Budgets were invented in the Industrial Age as an efficiency management tool. “Budget” is derived from the Latin word “Bulga” which means a leather bag for carrying food or supplies. Later, it became not only a container, but included the thing or stuff that was contained. In 1760, the art of the budget commenced in England. The Chancellor of the Exchequer presented the national budget to Parliament at the beginning of each fiscal year. The objective of the first budget was to establish checks and balances upon the king’s power to levy burdensome taxes and control spending of money by public officials. In 1837 the budget was made effective by the Reform Act.


This indispensable strategy made its way across the Atlantic to the US with the Taft administration in the 1910s, when President William Howard Taft was the first to lobby for a proper US government budget. Shortly following the US political implementation, the business budget as we know today was first practiced by Donaldson Brown. Brown did this as CFO at both General Motors and perhaps more recognizably at DuPont, where Brown developed the “DuPont formula”. The formula involved breaking down items such as plant and other fixed investment materials, in addition to amounts tied up in working capital across various categories like raw materials, finished product, work in process, accounts receivable and required operating cash balances.


Groundbreaking Technological Developments


What is arguably the most watershed development in budgeting that followed the DuPont formula was Microsoft Excel’s debut in 1987. In the 1970s and early 1980s, financial analysts would waste weeks running advanced formulas manually or on programs like Lotus 1-2-3 (beginning in 1983). Excel’s launch in 1987 empowered budgeting with complex modeling in minutes. Most users know that Excel can add, subtract, multiply, and divide, and can do so much more with advanced IF functions when coupled with VLOOKUP, INDEX-MATCH-MATCH, and pivot tables. This perennial application’s powerful influence continues today where courses on business budgeting describe Excel as vital to the process.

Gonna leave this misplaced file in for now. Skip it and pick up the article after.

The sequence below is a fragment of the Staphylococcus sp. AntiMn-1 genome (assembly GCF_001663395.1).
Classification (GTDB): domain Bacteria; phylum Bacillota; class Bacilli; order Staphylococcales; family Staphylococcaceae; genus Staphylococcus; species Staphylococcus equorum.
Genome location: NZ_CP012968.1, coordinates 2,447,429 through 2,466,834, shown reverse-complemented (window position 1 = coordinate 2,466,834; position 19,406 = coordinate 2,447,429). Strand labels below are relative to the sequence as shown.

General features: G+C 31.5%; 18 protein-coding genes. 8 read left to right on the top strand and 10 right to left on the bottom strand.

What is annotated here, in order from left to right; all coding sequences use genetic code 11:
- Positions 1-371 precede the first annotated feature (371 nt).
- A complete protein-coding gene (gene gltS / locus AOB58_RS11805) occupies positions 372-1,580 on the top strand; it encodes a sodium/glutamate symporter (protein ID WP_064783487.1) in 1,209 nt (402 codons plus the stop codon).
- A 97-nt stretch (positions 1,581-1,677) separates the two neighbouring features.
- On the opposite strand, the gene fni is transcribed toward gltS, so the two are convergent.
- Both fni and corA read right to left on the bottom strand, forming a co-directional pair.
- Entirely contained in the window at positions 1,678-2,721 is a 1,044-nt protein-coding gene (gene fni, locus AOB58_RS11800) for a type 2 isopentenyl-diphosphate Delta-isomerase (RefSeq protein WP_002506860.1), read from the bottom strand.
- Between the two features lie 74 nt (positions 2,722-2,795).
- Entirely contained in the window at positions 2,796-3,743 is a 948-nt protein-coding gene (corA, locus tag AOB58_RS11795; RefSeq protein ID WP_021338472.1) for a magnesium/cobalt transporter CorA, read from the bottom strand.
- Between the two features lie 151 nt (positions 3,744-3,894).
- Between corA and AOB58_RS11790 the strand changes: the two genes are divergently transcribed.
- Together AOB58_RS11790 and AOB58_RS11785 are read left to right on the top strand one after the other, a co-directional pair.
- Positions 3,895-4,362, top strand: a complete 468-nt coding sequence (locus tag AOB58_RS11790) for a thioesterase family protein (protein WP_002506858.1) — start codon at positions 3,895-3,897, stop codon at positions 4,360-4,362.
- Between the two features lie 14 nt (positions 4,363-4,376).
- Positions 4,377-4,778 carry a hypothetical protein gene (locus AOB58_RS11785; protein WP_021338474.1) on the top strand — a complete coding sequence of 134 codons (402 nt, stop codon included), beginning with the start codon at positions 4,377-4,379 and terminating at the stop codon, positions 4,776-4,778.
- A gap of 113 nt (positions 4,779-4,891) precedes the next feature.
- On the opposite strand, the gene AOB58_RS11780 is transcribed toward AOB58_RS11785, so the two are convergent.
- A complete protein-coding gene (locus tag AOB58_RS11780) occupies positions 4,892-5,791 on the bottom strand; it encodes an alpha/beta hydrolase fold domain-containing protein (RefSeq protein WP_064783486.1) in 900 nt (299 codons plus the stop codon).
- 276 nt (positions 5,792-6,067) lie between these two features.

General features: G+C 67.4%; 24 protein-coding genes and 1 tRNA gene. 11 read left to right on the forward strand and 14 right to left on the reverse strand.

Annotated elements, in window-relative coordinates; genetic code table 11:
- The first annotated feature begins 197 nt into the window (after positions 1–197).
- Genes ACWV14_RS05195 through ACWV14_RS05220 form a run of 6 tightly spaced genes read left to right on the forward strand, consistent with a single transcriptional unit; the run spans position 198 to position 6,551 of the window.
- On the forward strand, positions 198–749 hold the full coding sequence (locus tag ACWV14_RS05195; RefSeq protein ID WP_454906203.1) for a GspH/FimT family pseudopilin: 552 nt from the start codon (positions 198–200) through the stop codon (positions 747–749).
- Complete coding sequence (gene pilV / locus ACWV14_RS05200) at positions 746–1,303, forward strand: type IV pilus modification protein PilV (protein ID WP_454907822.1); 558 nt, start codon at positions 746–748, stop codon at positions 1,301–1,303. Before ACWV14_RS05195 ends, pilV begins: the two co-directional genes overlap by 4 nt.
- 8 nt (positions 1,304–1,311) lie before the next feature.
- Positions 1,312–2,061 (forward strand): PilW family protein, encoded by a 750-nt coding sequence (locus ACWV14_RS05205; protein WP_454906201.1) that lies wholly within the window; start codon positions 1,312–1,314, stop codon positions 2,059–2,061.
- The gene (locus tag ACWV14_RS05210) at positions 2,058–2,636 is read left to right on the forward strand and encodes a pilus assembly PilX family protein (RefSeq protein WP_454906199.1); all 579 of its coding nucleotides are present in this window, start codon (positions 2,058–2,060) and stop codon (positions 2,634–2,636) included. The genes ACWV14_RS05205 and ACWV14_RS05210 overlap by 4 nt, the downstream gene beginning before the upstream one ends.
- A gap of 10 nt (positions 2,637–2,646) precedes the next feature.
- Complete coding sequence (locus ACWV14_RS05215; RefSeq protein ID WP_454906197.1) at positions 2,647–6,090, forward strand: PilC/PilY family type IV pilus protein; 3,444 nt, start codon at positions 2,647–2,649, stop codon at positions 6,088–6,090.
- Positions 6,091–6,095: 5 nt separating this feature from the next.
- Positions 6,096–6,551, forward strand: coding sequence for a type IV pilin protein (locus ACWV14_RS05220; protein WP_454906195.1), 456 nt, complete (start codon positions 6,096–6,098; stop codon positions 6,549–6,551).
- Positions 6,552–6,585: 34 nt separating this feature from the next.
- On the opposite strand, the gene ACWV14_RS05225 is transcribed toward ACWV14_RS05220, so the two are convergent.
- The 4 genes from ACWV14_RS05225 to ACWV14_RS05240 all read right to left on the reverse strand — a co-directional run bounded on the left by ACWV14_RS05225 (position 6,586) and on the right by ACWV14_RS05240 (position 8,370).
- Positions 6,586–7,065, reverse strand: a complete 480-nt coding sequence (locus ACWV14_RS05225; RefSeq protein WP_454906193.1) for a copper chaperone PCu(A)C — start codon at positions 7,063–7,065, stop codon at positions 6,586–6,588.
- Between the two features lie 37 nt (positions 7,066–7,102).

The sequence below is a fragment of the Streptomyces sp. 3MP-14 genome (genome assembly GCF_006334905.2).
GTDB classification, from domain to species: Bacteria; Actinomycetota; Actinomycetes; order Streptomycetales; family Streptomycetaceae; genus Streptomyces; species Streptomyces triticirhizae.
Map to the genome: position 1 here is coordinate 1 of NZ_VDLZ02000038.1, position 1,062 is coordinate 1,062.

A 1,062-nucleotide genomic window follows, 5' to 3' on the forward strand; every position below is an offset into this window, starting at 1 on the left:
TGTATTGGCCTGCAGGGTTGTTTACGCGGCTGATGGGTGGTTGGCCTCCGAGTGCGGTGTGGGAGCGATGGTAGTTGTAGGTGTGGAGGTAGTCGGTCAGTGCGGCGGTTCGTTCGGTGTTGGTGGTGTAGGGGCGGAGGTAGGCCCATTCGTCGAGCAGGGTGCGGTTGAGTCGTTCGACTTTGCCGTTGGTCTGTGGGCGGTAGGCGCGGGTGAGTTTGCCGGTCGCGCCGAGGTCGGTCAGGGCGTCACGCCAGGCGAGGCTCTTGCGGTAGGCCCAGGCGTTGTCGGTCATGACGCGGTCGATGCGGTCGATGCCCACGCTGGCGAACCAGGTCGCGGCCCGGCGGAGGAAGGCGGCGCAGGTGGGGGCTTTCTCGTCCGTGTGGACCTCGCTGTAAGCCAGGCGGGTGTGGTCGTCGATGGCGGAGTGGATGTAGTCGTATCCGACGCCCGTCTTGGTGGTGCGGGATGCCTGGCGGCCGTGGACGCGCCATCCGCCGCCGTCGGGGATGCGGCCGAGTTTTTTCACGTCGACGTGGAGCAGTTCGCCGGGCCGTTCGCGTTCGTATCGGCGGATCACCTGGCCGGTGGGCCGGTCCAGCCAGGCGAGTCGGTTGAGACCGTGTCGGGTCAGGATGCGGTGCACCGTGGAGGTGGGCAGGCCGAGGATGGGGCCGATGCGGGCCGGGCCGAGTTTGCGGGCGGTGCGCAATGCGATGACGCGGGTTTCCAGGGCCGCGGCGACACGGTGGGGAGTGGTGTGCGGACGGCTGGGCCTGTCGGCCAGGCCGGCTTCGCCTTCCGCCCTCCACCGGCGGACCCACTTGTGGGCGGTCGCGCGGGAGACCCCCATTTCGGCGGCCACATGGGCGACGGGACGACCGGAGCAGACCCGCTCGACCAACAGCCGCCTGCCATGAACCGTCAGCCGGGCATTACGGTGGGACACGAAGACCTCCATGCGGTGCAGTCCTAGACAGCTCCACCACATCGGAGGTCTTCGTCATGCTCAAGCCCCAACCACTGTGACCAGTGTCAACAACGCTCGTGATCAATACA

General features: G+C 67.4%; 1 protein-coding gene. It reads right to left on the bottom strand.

Budgeting Solutions & Alternatives in a Contemporary Context


Shortly following Excel’s debut, criticism against traditional budgeting grew as the corporate landscape became increasingly complex from the 1990s and onward. Such criticism, and even abandonment of this business strategy occurred due to the acknowledgment of the following:

  • Business numbers don’t arbitrarily stop at year end

  • Annual budgets (even ones put together well) can become out of date and completely irrelevant as quickly as 3 months after their creation

  • Traditional budgeting can promote gaming targets


In light of such understandable criticisms, many organizations gravitated towards “Beyond Budgeting”. Beyond Budgeting aims to reduce traditional budgeting, and find ways to do business budgeting at greater frequency. It also utilizes a greater variety of techniques, such as rolling forecasts and market-related targets in its place. Given the greater volatility of the market today (or, it at least commonly perceived this way) in comparison to the relative predictability of the corporate landscape prior to the age of digitization, the utilization of rolling forecasts and real time data is only becoming increasingly relevant.


Reflecting upon the history of this business tenet, it is critical to maintain budgeting as part of your finance function despite the criticisms of its static nature, and not to abandon it entirely. Rather, it is to be coupled with newer more dynamic techniques, while still being held as the bread and butter of ensuring that cash and investments land in all the right places.